EEA or EU members can leave any time. But when you leave, you lose access to the single market, and your economy will take a nosedive. If you're not willing to pay the price to leave the single market, you're going to have to follow EU directives and regulations. If you're going to have to follow EU directives and regulations anyway, isn't it better to at least have some say in those promulgations and insist on full EU membership?


If it‘s that what the Norwegian people want, why not. I think they know very well what they are doing.


Don't they prefer to be not in the EU, because they can keep their oil to themselves? (AFAIK if they're in the EU then EU oil companies can ask to drill in their territory: https://www.politico.eu/article/of-crustaceans-and-oil-the-c... ).

So maybe it's better to have no deciding voice but be able to keep all the money.


Oil companies can still get licenses and drill in Norway, they just have to pay taxes (80%) and that won't change.

The people decided in two referendums that they do not want to be in the EU, but the politicians did not accept it and created the EAA/EØS which basically puts us in EU in all but name with very limited power to influence what happens there. It was not democratically done.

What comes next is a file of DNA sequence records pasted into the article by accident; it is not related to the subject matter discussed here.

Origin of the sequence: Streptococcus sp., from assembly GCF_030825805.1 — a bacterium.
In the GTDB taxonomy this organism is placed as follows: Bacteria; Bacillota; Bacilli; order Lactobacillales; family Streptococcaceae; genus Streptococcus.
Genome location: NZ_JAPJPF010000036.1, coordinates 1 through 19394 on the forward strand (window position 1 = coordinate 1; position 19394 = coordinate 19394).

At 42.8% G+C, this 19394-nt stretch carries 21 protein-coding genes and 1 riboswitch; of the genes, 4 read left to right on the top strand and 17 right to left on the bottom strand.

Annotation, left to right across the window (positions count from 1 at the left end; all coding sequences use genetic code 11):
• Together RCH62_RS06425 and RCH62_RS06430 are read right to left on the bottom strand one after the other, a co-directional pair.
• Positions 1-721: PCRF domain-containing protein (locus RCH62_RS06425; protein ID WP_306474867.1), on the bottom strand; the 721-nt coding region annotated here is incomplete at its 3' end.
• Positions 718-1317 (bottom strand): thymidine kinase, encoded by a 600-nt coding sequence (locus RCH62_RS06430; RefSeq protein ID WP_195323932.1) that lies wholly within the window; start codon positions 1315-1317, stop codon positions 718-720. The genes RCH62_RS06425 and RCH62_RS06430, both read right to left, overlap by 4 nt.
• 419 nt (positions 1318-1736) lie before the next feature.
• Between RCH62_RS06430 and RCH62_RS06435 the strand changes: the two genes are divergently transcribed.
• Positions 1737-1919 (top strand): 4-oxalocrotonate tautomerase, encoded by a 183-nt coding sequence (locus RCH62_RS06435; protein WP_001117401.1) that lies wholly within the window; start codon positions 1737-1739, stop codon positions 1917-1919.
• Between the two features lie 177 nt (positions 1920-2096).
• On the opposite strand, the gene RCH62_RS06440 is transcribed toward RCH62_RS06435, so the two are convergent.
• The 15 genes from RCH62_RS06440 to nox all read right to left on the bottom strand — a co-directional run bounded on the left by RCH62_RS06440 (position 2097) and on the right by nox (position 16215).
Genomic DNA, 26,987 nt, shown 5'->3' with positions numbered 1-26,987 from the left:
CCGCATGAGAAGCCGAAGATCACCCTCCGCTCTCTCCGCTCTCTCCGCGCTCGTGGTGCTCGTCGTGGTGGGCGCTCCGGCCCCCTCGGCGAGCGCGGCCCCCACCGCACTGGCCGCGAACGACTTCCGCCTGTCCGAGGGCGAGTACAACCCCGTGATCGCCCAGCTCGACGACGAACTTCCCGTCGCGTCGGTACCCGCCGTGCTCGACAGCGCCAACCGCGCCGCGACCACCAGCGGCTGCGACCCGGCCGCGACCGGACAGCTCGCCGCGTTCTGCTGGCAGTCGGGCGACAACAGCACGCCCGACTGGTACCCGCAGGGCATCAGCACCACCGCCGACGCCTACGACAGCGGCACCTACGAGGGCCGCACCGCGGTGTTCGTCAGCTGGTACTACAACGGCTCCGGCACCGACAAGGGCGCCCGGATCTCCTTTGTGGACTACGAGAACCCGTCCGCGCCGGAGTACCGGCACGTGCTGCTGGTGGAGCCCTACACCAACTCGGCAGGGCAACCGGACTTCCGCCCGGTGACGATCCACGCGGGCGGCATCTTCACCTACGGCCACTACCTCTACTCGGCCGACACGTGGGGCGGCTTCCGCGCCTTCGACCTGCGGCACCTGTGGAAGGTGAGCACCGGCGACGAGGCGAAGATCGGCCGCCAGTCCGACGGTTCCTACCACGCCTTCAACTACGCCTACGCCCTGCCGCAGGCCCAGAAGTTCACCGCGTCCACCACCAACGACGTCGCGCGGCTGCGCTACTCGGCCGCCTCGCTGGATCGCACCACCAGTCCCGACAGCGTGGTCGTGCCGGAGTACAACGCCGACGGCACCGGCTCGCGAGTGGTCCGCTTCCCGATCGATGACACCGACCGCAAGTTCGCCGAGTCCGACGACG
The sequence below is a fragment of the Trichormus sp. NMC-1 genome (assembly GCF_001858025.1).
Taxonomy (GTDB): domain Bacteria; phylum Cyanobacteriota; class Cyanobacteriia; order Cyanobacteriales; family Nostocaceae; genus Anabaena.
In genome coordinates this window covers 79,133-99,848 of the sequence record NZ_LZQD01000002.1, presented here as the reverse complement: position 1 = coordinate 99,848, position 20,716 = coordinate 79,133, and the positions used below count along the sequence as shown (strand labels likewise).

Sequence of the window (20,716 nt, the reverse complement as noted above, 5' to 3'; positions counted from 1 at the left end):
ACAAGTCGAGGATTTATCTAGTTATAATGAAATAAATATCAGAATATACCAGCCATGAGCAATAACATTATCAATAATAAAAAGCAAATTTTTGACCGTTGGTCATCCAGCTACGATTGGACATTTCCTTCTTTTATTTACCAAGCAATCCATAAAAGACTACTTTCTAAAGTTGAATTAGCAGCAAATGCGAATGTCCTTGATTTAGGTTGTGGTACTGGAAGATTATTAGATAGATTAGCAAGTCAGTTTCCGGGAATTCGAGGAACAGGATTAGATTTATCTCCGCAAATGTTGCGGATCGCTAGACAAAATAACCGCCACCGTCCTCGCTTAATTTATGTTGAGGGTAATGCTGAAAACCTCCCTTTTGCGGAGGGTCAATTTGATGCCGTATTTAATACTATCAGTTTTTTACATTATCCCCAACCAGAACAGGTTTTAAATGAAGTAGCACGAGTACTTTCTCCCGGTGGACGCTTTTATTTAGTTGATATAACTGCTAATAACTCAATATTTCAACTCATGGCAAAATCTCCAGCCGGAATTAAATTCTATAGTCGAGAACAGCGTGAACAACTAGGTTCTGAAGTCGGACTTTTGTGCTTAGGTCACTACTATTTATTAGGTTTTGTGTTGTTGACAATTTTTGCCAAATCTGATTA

I am pro EU, but it was the wrong way to do it.


Hey, and we in the UK are going pretty much exactly the same way!


Yep, this is how it always goes.


in my opinion, membership would be the wiser choice, especially as it becomes more and more clear geopolitical influence is done mainly through trade and softpower.

Alas, it should be a democratic choice to join the EU, the vessel which decided how (referendum or parlementary method) depends entirely on the (to-be) member state.


Well, speaking as a Brit, allow us to demonstrate Norway++

We shall finish up subject to the full set of EU obligations and privileges, but everyone shall strongly agree that the UK is not part of the EU. No no no. Just in the various unions and so forth, matching all the rules and that sort of thing. Not part of the EU. Nu uh! :)